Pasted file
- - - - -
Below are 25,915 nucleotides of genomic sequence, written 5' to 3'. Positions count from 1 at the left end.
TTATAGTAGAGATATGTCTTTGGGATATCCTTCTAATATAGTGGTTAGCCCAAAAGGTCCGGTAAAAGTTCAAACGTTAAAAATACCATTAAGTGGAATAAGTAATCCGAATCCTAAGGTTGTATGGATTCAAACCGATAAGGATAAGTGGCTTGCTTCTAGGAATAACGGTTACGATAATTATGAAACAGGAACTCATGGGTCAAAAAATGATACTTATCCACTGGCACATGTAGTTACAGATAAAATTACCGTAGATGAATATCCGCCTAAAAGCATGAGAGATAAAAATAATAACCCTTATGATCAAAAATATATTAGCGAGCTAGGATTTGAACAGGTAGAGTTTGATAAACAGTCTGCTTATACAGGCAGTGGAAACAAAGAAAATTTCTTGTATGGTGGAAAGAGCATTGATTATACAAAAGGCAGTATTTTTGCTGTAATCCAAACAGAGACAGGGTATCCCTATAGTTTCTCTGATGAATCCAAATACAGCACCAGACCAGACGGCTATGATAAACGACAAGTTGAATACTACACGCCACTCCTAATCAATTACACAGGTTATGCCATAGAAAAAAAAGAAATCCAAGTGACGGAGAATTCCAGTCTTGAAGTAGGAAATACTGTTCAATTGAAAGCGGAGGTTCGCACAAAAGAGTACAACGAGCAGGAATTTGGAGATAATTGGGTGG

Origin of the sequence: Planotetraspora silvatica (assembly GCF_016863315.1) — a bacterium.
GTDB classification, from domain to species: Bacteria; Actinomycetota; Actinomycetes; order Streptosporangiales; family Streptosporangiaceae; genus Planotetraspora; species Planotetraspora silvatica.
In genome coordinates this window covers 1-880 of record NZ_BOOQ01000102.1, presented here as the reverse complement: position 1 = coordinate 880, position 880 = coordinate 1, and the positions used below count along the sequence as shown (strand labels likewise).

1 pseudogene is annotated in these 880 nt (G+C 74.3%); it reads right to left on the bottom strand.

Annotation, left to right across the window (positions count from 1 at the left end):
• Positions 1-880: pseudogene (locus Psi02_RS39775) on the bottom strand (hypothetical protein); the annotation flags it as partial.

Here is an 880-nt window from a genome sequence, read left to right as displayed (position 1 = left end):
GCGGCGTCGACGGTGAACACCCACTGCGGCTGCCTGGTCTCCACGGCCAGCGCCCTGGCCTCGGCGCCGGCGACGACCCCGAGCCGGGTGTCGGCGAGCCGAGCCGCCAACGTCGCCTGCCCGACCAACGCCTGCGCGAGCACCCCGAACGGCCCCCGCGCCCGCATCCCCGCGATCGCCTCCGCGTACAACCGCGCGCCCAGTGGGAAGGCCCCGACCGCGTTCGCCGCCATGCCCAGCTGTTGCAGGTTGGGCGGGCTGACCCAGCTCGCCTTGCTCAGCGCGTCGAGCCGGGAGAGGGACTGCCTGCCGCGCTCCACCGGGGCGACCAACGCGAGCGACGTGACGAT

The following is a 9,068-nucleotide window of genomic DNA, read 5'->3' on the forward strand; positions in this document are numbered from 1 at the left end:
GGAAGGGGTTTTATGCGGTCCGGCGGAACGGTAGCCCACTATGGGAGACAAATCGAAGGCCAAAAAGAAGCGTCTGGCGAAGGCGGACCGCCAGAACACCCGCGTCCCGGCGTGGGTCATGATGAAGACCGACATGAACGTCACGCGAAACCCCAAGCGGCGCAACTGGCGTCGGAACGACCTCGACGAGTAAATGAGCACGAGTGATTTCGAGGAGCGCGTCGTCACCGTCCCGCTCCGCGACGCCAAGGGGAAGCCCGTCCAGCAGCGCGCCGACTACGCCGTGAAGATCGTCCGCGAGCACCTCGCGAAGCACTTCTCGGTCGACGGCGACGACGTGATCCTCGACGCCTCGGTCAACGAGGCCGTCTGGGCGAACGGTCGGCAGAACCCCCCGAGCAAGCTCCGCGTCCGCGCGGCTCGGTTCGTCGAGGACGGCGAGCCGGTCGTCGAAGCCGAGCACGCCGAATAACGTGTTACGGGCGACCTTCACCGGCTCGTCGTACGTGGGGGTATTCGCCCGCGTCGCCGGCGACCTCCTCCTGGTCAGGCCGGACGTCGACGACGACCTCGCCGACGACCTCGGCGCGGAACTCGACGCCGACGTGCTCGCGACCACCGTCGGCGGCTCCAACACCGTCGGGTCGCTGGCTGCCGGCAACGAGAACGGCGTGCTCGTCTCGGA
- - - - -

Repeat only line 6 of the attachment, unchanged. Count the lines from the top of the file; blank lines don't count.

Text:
1 pseudogene is annotated in these 880 nt (G+C 74.3%); it reads right to left on the bottom strand.